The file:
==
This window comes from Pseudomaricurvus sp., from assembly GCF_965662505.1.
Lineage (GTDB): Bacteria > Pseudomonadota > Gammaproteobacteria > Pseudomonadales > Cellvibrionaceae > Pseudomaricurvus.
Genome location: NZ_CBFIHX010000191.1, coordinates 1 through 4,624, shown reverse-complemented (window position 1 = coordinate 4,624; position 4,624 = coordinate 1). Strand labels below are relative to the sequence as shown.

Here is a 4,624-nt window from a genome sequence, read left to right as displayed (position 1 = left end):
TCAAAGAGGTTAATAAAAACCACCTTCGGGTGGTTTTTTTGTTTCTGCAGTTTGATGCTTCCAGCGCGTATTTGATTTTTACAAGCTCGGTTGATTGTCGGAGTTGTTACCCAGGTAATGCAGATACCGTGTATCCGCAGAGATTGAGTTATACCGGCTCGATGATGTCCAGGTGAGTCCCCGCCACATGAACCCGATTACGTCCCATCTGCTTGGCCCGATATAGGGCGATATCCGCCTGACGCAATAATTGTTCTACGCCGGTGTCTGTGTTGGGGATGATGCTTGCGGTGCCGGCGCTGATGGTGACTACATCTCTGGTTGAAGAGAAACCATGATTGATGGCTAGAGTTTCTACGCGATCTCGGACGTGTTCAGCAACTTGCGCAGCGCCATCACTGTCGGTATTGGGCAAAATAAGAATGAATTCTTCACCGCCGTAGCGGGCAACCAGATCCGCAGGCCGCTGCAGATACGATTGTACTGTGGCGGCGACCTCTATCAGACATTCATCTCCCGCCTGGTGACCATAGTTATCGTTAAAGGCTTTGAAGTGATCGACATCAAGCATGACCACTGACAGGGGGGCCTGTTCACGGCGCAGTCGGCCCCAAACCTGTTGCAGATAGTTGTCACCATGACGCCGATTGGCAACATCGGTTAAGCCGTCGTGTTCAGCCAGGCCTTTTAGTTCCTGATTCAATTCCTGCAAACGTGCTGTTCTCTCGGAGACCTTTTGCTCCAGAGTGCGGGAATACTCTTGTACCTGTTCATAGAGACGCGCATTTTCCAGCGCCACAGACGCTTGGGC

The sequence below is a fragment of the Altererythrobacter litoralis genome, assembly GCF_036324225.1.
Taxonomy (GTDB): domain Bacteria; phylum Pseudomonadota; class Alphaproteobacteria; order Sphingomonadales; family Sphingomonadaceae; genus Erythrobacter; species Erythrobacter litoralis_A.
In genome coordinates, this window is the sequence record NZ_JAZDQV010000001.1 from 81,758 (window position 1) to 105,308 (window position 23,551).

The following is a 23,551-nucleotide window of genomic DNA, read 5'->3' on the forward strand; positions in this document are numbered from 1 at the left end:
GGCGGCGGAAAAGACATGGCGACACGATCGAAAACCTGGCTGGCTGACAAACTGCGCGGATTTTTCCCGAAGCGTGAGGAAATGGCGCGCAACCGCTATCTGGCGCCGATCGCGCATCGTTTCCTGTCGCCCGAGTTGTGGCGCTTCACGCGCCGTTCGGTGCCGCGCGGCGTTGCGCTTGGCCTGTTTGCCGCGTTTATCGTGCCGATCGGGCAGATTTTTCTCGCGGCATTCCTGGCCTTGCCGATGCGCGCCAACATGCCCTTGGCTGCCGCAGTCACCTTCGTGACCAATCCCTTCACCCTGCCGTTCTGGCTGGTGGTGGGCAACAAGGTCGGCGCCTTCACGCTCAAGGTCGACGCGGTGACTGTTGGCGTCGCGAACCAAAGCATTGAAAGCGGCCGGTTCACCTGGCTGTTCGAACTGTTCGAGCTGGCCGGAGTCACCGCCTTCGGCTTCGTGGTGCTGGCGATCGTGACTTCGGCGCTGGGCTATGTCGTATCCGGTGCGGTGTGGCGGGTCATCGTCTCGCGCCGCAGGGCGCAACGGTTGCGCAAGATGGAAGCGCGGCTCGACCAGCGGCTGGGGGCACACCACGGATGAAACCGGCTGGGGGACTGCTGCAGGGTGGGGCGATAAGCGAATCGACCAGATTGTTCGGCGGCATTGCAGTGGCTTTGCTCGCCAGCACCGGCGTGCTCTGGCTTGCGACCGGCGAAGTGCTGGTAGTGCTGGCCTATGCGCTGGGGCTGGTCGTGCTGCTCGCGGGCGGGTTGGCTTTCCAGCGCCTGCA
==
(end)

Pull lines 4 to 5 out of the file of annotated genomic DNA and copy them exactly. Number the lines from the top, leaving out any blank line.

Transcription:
Here is a 4,624-nt window from a genome sequence, read left to right as displayed (position 1 = left end):
TCAAAGAGGTTAATAAAAACCACCTTCGGGTGGTTTTTTTGTTTCTGCAGTTTGATGCTTCCAGCGCGTATTTGATTTTTACAAGCTCGGTTGATTGTCGGAGTTGTTACCCAGGTAATGCAGATACCGTGTATCCGCAGAGATTGAGTTATACCGGCTCGATGATGTCCAGGTGAGTCCCCGCCACATGAACCCGATTACGTCCCATCTGCTTGGCCCGATATAGGGCGATATCCGCCTGACGCAATAATTGTTCTACGCCGGTGTCTGTGTTGGGGATGATGCTTGCGGTGCCGGCGCTGATGGTGACTACATCTCTGGTTGAAGAGAAACCATGATTGATGGCTAGAGTTTCTACGCGATCTCGGACGTGTTCAGCAACTTGCGCAGCGCCATCACTGTCGGTATTGGGCAAAATAAGAATGAATTCTTCACCGCCGTAGCGGGCAACCAGATCCGCAGGCCGCTGCAGATACGATTGTACTGTGGCGGCGACCTCTATCAGACATTCATCTCCCGCCTGGTGACCATAGTTATCGTTAAAGGCTTTGAAGTGATCGACATCAAGCATGACCACTGACAGGGGGGCCTGTTCACGGCGCAGTCGGCCCCAAACCTGTTGCAGATAGTTGTCACCATGACGCCGATTGGCAACATCGGTTAAGCCGTCGTGTTCAGCCAGGCCTTTTAGTTCCTGATTCAATTCCTGCAAACGTGCTGTTCTCTCGGAGACCTTTTGCTCCAGAGTGCGGGAATACTCTTGTACCTGTTCATAGAGACGCGCATTTTCCAGCGCCACAGACGCTTGGGC